The 25th seminar of the CIBM Breakfast and Science Seminar Series was held on May 31, 2022, featuring a presentation by Tomas Ros, titled: Combining EEG microstates with machine learning to identify brain states and traits. Tomas Ros is Research Staff Scientist CIBM EEG (HUG-UNIGE).

Tomas RosCombining EEG microstates with machine learning to identify brain states and traits

Tomas Ros,
Research Staff Scientist CIBM EEG (HUG-UNIGE).

Abstract: EEG microstates have been traditionally used to estimate group-wise differences between clinical populations and/or behavioral conditions. In this talk, I will present our recent attempts to use EEG microstates in the machine learning context, in order to classify individual brain states and traits. I will begin by introducing a novel framework involving a spectral decomposition of microstate dynamics, which significantly expands the informational space available for machine learning. This approach will be validated in the context of brain state classification, both behaviorally (e.g. eyes open vs eyes closed) and in clinical populations (e.g. post-traumatic stress disorder). Finally, I will discuss how such EEG microstate measures can be deployed in a closed-loop setting with the goal of training particular brain states in real-time, also known as neurofeedback.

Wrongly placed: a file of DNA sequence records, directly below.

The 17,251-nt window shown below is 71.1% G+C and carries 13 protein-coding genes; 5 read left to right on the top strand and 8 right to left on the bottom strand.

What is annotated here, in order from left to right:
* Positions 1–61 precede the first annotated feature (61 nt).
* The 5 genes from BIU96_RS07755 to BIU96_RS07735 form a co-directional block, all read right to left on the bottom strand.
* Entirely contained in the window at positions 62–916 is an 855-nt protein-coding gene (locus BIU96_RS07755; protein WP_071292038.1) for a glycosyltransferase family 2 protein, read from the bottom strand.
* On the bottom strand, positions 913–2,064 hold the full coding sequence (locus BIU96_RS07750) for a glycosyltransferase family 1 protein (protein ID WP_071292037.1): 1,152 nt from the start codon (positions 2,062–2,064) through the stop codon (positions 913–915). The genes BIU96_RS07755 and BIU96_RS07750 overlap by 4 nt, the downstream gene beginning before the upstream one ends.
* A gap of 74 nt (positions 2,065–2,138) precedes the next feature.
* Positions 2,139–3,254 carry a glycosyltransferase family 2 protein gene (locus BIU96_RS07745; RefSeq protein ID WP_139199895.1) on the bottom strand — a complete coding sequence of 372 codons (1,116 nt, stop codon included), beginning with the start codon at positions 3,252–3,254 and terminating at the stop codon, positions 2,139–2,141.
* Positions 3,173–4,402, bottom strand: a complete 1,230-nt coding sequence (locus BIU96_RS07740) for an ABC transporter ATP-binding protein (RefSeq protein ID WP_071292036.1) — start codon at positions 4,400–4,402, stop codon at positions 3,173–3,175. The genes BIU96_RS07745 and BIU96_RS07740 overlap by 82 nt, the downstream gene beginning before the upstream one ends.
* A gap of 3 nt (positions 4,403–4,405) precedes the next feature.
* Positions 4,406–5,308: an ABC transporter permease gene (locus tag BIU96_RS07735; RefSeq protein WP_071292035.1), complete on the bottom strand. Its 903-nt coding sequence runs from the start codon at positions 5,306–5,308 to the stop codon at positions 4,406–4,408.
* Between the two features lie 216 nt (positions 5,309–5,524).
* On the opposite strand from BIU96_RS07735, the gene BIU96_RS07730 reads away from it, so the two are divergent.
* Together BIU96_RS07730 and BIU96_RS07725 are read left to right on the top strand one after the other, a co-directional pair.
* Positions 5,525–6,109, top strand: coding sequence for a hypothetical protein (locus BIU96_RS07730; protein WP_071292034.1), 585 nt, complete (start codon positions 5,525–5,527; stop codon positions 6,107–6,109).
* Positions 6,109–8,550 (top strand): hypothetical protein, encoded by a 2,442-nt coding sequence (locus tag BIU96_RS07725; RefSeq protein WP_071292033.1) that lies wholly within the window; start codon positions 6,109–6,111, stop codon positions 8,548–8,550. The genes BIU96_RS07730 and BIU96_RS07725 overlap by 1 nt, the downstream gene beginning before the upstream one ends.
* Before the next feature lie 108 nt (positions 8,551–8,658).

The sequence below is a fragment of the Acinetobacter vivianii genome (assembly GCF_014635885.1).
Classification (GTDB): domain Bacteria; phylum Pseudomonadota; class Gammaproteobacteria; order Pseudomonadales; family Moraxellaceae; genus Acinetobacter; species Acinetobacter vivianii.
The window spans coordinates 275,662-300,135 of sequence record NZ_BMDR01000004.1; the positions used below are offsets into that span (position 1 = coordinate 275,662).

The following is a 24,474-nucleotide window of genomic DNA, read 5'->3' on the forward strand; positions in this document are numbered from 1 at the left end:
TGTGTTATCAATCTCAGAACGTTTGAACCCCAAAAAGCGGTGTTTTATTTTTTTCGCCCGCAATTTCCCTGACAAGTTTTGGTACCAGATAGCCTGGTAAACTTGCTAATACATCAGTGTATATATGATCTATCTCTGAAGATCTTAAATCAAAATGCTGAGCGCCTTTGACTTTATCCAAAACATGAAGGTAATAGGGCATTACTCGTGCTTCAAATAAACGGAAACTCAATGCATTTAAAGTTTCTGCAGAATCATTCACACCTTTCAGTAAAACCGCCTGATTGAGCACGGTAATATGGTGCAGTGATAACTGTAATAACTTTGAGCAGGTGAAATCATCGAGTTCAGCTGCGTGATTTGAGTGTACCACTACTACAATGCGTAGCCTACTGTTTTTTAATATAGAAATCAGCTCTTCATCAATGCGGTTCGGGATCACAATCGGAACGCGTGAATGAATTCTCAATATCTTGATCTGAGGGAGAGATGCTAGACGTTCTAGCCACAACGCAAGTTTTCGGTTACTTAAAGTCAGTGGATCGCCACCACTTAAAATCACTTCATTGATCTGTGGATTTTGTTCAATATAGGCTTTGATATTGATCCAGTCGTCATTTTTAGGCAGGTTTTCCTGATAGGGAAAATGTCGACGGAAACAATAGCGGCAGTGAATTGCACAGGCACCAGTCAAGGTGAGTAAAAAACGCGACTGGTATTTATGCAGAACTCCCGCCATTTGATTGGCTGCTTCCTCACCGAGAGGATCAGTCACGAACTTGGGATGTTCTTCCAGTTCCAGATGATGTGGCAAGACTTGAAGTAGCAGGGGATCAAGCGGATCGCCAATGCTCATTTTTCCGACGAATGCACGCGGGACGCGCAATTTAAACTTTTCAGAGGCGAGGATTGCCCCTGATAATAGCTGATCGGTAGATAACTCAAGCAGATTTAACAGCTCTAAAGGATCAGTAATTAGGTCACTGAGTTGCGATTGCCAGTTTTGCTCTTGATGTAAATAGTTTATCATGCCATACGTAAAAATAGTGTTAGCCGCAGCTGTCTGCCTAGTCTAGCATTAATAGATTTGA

About the Speaker: Tomas Ros graduated with an honors in physics BSc degree from Imperial College London. His PhD at University of London was focused on therapeutic applications of brain-computer interfaces, namely closed-loop neurofeedback. During this time, he pioneered the use of transcranial magnetic stimulation for probing neurofeedback-induced plasticity, demonstrating changes in excitation/inhibition balance after a single training session. During his first postdoc at the University of Western Ontario, he helped develop an EEG neurofeedback protocol for reducing levels of mind-wandering, which was underpinned by connectivity changes within intrinsic brain networks. This led to several translational studies of this protocol in patients with post-traumatic stress disorder (PTSD), revealing positive effects on well-being. He then moved to the University of Geneva, first collaborating on projects involving neurofeedback for post-stroke rehabilitation. He is presently research staff scientist at the CIBM, leading a team investigating the impact of neurofeedback on attention-deficit hyperactivity disorder (ADHD), affiliated with NCCR-Synapsy and the Functional Brain Mapping Lab..

The monthly meet-up seminar series is a great environment to ask questions or to share insights on challenges and solutions. It’s also a good way to broaden and enrich professional networks.

Revisit past seminars and stay tuned for the exciting CIBM Breakfast and Science Seminar Series upcoming this year. 

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